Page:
‘He then set about promoting this eclipse as a public astronomical spectacle, using maps to show where to stand for the best view… to encourage people to go out and view this… he had maps printed showing exactly where to go to view it. ‘

This did make me pull back from what otherwise would have been a five star rating, but it's still a very useful and approachable insight into Caroline's work and its social and political context.

Hardback:  

Kindle:  


Review by Brian Clegg

Comments

Popular posts from this blog

Beyond Weird - Philip Ball *****

It would be easy to think 'Surely we don't need another book on quantum physics.' There are loads of them. Anyone should be happy with The Quantum Age on applications and the basics, Cracking Quantum Physics for an illustrated introduction or In Search of Schrödinger's Cat for classic history of science coverage. Don't be fooled, though - because in Beyond Weird, Philip Ball has done something rare in my experience until Quantum Sense and Nonsense came along. It makes an attempt not to describe quantum physics, but to explain why it is the way it is.

Historically this has rarely happened. It's true that physicists have come up with various interpretations of quantum physics, but these are designed as technical mechanisms to bridge the gap between theory and the world as we see it, rather than explanations that would make sense to the ordinary reader.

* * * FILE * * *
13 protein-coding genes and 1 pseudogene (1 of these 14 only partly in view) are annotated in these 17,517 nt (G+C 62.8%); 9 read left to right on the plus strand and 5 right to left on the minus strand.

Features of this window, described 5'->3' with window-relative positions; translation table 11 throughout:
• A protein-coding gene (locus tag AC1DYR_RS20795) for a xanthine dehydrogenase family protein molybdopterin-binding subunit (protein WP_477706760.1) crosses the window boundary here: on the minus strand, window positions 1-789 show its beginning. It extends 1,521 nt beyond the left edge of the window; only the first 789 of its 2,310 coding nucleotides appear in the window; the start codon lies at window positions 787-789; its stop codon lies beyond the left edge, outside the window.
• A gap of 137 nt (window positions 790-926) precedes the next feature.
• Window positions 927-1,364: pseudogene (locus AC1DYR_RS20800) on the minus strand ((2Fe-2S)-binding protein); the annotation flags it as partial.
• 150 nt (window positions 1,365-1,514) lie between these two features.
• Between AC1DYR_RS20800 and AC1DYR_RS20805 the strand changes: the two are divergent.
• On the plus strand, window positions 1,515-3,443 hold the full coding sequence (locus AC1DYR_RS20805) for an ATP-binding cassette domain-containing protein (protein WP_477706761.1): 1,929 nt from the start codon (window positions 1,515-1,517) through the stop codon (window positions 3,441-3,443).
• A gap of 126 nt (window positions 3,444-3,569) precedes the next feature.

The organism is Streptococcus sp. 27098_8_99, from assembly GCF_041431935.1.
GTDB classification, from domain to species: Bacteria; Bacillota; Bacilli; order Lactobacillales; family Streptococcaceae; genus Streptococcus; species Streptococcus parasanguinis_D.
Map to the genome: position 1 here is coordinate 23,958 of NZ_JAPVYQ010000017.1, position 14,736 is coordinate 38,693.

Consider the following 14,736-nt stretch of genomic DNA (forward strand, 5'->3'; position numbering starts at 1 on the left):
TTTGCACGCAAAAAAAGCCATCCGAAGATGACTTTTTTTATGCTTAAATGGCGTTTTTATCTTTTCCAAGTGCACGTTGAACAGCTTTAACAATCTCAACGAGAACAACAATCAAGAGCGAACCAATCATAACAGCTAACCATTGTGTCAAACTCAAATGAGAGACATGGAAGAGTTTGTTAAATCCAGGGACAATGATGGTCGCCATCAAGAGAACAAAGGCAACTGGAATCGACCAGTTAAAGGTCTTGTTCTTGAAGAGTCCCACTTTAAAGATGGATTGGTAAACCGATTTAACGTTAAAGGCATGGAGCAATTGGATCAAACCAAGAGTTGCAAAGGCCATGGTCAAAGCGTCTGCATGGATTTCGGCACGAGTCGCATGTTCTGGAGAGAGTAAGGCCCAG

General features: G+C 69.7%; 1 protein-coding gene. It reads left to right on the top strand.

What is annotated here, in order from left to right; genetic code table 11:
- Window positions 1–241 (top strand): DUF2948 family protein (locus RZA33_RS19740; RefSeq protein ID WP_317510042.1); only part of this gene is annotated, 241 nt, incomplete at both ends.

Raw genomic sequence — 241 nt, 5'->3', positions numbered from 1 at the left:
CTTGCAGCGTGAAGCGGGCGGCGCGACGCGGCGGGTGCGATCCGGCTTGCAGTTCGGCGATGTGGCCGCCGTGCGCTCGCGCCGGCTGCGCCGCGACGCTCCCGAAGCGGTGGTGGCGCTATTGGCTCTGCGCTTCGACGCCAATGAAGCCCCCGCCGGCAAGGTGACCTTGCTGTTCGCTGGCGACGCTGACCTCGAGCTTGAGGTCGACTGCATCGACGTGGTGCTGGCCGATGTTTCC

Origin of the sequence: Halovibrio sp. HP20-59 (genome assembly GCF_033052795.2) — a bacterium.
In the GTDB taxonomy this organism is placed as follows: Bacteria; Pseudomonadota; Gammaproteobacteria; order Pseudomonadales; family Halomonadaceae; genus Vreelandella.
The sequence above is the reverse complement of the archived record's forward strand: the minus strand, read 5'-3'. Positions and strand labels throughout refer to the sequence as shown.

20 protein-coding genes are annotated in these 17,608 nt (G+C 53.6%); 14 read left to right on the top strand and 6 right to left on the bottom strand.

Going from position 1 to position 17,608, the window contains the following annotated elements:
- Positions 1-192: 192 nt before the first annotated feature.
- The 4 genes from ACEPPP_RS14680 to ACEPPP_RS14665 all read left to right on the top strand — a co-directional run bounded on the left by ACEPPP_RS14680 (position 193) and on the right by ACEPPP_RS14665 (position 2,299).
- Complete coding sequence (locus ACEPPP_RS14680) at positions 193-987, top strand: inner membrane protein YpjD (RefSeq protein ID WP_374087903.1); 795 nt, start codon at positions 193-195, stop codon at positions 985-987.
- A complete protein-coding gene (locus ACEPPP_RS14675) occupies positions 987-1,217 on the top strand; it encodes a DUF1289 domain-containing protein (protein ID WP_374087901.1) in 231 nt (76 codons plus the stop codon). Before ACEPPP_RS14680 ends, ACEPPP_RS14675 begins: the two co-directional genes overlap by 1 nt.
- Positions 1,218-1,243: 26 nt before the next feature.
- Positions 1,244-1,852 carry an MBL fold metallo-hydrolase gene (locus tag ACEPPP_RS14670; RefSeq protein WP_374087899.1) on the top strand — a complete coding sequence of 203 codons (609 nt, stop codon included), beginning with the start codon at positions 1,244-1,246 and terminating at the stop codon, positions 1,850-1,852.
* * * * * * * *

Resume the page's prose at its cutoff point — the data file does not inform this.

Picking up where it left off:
Ball does not ignore the interpretations, though he clearly isn't happy with any of them. He seems to come clo…

The AI Delusion - Gary Smith *****

This is a very important little book ('little' isn't derogatory - it's just quite short and in a small format) - it gets to the heart of the problem with applying artificial intelligence techniques to large amounts of data and thinking that somehow this will result in wisdom.

Gary Smith as an economics professor who teaches statistics, understands numbers and, despite being a self-confessed computer addict, is well aware of the limitations of computer algorithms and big data. What he makes clear here is that we forget at our peril that computers do not understand the data that they process, and as a result are very susceptible to GIGO - garbage in, garbage out. Yet we are increasingly dependent on computer-made decisions coming out of black box algorithms which mine vast quantities of data to find correlations and use these to make predictions. What's wrong with this? We don't know how the algorithms are making their predictions - and the algorithms don't kn…

Five Photons - James Geach ****

It is generally acknowledged that Stephen Hawking's A Brief History of Time is one of the most common books to be bought but not read beyond the first few pages. If you are the kind of popular science reader who found Hawking hard going, you can stop now - Five Photons is not for you. If, on the other hand, you found A Brief History of Time a piece of cake and wished you could get into more depth without resorting to heavy mathematics or a tedious textbook style, Five Photons could be just up your street.

Astrophysicist James Geach starts of fairly gently with a chapter on the nature of light that mostly sets aside quantum physics, leading up to the observation that light is our vehicle for for stripping back the history of the universe to its earliest times (or, at least, the point where the universe became transparent). From here on, the five photons of the title take us on different journeys, from the oldest surviving light of the cosmic microwave background radiation to that fr…